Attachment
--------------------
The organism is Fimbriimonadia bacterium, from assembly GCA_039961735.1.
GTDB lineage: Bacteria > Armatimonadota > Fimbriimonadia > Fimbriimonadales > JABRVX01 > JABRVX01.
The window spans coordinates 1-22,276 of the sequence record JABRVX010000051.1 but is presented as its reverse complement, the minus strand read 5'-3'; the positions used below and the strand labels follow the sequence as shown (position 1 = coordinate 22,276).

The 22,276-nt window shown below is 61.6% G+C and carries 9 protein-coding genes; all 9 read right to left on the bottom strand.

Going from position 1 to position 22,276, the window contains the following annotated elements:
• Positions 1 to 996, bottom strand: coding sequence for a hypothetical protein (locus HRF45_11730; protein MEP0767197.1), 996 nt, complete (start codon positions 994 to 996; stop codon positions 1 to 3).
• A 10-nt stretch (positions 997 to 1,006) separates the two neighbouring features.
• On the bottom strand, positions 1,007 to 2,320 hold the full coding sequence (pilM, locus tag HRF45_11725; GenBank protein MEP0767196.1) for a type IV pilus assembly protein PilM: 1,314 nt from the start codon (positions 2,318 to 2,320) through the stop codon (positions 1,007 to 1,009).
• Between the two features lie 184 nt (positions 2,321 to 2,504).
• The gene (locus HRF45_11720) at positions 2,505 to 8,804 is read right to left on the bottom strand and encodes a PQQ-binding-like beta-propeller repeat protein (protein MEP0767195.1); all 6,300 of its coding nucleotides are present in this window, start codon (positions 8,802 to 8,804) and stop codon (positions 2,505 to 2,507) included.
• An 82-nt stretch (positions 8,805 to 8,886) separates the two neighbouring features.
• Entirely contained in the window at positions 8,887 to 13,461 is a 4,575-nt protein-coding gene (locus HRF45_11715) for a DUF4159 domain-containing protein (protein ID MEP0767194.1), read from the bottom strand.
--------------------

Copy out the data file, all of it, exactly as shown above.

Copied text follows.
The organism is Fimbriimonadia bacterium, from assembly GCA_039961735.1.
GTDB lineage: Bacteria > Armatimonadota > Fimbriimonadia > Fimbriimonadales > JABRVX01 > JABRVX01.
The window spans coordinates 1-22,276 of the sequence record JABRVX010000051.1 but is presented as its reverse complement, the minus strand read 5'-3'; the positions used below and the strand labels follow the sequence as shown (position 1 = coordinate 22,276).

The 22,276-nt window shown below is 61.6% G+C and carries 9 protein-coding genes; all 9 read right to left on the bottom strand.

Going from position 1 to position 22,276, the window contains the following annotated elements:
• Positions 1 to 996, bottom strand: coding sequence for a hypothetical protein (locus HRF45_11730; protein MEP0767197.1), 996 nt, complete (start codon positions 994 to 996; stop codon positions 1 to 3).
• A 10-nt stretch (positions 997 to 1,006) separates the two neighbouring features.
• On the bottom strand, positions 1,007 to 2,320 hold the full coding sequence (pilM, locus tag HRF45_11725; GenBank protein MEP0767196.1) for a type IV pilus assembly protein PilM: 1,314 nt from the start codon (positions 2,318 to 2,320) through the stop codon (positions 1,007 to 1,009).
• Between the two features lie 184 nt (positions 2,321 to 2,504).
• The gene (locus HRF45_11720) at positions 2,505 to 8,804 is read right to left on the bottom strand and encodes a PQQ-binding-like beta-propeller repeat protein (protein MEP0767195.1); all 6,300 of its coding nucleotides are present in this window, start codon (positions 8,802 to 8,804) and stop codon (positions 2,505 to 2,507) included.
• An 82-nt stretch (positions 8,805 to 8,886) separates the two neighbouring features.
• Entirely contained in the window at positions 8,887 to 13,461 is a 4,575-nt protein-coding gene (locus HRF45_11715) for a DUF4159 domain-containing protein (protein ID MEP0767194.1), read from the bottom strand.